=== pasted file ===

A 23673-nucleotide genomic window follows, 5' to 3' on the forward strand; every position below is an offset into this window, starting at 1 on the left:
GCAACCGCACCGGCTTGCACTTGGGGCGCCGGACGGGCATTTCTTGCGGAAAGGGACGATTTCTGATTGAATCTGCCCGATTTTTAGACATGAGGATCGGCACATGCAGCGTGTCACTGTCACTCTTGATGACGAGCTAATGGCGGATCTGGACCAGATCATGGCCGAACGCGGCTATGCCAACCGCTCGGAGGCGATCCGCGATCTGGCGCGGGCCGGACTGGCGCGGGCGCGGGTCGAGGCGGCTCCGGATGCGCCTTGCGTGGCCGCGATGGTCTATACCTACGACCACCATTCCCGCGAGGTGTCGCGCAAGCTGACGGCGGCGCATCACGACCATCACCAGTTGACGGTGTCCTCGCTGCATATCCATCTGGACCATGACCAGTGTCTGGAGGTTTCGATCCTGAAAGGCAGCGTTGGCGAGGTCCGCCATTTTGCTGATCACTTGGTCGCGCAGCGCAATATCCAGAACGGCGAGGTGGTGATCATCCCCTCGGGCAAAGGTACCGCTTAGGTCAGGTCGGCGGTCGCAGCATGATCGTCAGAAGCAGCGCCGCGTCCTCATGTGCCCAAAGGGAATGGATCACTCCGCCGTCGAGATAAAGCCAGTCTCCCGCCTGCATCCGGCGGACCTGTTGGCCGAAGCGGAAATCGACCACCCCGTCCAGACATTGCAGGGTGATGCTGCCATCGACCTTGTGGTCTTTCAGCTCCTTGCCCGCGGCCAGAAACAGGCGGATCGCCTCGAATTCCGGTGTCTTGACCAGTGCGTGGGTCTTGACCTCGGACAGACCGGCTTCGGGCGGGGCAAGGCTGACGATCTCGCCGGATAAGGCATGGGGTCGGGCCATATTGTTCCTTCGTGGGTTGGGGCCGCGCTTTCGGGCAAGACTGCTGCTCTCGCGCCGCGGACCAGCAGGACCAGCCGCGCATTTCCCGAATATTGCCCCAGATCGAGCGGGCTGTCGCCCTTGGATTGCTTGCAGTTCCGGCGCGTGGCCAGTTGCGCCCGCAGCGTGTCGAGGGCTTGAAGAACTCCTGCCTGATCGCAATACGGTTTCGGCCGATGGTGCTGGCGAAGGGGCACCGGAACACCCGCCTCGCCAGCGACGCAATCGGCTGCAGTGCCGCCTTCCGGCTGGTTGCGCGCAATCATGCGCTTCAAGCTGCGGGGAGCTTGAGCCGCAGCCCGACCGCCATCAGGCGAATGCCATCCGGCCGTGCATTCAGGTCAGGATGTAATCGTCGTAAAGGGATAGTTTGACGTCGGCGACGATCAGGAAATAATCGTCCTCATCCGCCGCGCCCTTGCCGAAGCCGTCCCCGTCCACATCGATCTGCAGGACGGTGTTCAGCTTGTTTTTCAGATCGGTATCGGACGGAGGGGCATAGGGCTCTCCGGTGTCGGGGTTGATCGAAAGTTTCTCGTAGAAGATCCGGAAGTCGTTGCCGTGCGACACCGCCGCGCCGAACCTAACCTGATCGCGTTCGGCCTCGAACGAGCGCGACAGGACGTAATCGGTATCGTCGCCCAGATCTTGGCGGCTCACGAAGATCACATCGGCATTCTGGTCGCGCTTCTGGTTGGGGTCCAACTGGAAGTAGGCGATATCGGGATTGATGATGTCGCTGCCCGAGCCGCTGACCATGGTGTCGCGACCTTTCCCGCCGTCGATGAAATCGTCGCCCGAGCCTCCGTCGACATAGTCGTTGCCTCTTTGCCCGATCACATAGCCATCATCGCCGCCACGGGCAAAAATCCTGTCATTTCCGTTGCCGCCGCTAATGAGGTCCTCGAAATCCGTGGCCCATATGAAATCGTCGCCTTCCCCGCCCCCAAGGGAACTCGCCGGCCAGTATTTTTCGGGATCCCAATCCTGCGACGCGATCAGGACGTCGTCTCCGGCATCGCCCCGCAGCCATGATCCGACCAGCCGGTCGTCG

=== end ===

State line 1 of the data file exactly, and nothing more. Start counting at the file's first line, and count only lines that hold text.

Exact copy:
A 23673-nucleotide genomic window follows, 5' to 3' on the forward strand; every position below is an offset into this window, starting at 1 on the left: